When functioning at its ideal, this is the beauty of filmmaking—all these creative people working toward the same goal can be quite glorious. On the other hand, the writer knows she or he not only has to satisfy many other voices in the script development process, but also knows that the finished script is not an end in itself, but only a road map for others to follow and contribute to in pursuit to the ultimate product.

Another crucial difference between writing a novel and writing for film and TV is the import and impact of structure.

Film and TV scripts usually conform to fairly rigid, codified rules of structure. There are good reasons for these structures, based on a combination of creative, psychological and business factors.  Studies have shown that audiences instinctively respond to the rhythm of a three-act structure in film, for example. And advertising-driven TV requires breaks to allow for ads (while creating cliffhangers to encourage viewers to return to the show after the commercial breaks).

If one is writing for film, one is trained to think about three acts. Act One is exposition, the set up of the world and characters, establishment of the protagonist’s objective, and the event that propels the protagonist’s story forward. Act Two is devoted to “rising action,” in which the protagonist is thwarted in achieving his or her goal and acquires the skills needed to achieve their desire. Act Three is the story’s climax and resolution. While there are proponents of a five-act structure, most films contain three. In television, a writer may find herself conforming to different structural requirements at every network.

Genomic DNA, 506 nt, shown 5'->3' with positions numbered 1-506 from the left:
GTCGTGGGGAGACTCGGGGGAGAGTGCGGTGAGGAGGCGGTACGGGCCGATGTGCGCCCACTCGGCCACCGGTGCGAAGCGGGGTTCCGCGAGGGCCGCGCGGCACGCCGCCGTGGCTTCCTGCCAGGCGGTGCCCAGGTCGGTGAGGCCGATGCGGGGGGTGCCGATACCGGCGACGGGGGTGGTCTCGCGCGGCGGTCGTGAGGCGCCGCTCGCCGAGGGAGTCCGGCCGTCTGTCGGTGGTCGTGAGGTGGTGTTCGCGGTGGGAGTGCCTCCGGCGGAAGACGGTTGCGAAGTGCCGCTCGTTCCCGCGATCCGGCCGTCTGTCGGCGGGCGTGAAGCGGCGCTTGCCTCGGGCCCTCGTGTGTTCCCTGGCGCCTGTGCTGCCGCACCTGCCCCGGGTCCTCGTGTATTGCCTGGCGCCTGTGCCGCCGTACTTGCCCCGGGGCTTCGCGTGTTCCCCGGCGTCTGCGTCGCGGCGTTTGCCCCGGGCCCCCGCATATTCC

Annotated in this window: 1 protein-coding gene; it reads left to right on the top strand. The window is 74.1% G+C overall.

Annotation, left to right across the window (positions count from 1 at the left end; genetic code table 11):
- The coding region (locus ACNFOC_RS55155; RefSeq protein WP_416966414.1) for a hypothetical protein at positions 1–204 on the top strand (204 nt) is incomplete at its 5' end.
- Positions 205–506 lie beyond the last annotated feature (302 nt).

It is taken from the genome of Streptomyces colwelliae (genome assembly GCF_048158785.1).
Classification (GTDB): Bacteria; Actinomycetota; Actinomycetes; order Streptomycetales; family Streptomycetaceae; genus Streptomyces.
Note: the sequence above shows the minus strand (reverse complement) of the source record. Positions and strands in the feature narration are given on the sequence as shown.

There are certainly guidelines that apply to novel structure, but when I embarked on my first novel, JUST FALL, I decided I wanted to throw all structural rules out the window.  I began the book as a purely personal exercise. I’d felt my love of writing eroding and wanted to reinvigorate that love outside of an “assignment” or a job.  My sole goal when I started the book was to finish it, so I figured why not play with structure?

The book is told in alternating chapters, entitled NOW and THEN.  The NOW chapters are all linear. 

Author Nina Sadowsky

Author Nina Sadowsky

The THEN chapters are completely non-linear and are juxtaposed against the NOW chapters in order to best illuminate character.  This worked creatively on multiple levels, (not the least of which is that we meet my protagonist, Ellie Larrabee, in an island hotel room with a dead man in her bed.  The structure I settled on allowed me to then contrast that grisly opening with Ellie on the day of her wedding, a moment filled with hope, beauty, optimism and cultural and social resonance).

I wrote the forward story and the backstories separately and then index carded every chapter.  For months we had to eat dinner around the cards that lived in constant rotation on our dining room table.  I threw structure out the window and then created a new one all my own.  It was liberating and thrilling to do so.

My take away? There are always rules to writing. And also rules just waiting to be broken.


Nina Sadowsky has worked in film and television in various capacities virtually her entire career.  She was a  producer, an executive, a director, a film professor and a screenwriter. As a result, she looked at creating filmed content from a variety of perspectives. Those experiences were part of her preparation for writing her first novel,  JUST FALL. 

She is the author of many original screenplays and adaptations, was executive producer for “The Wedding Planner,” starring Jennifer Lopez and Matthew McConaughey,  and produced “Desert Saints,” an independent film starring Kiefer Sutherland.  She has worked for The Walt Disney Company, Working Title Films, Signpost Films and Lifetime Television.  She is a member of the adjunct faculty at USC’s School of Cinematic Arts.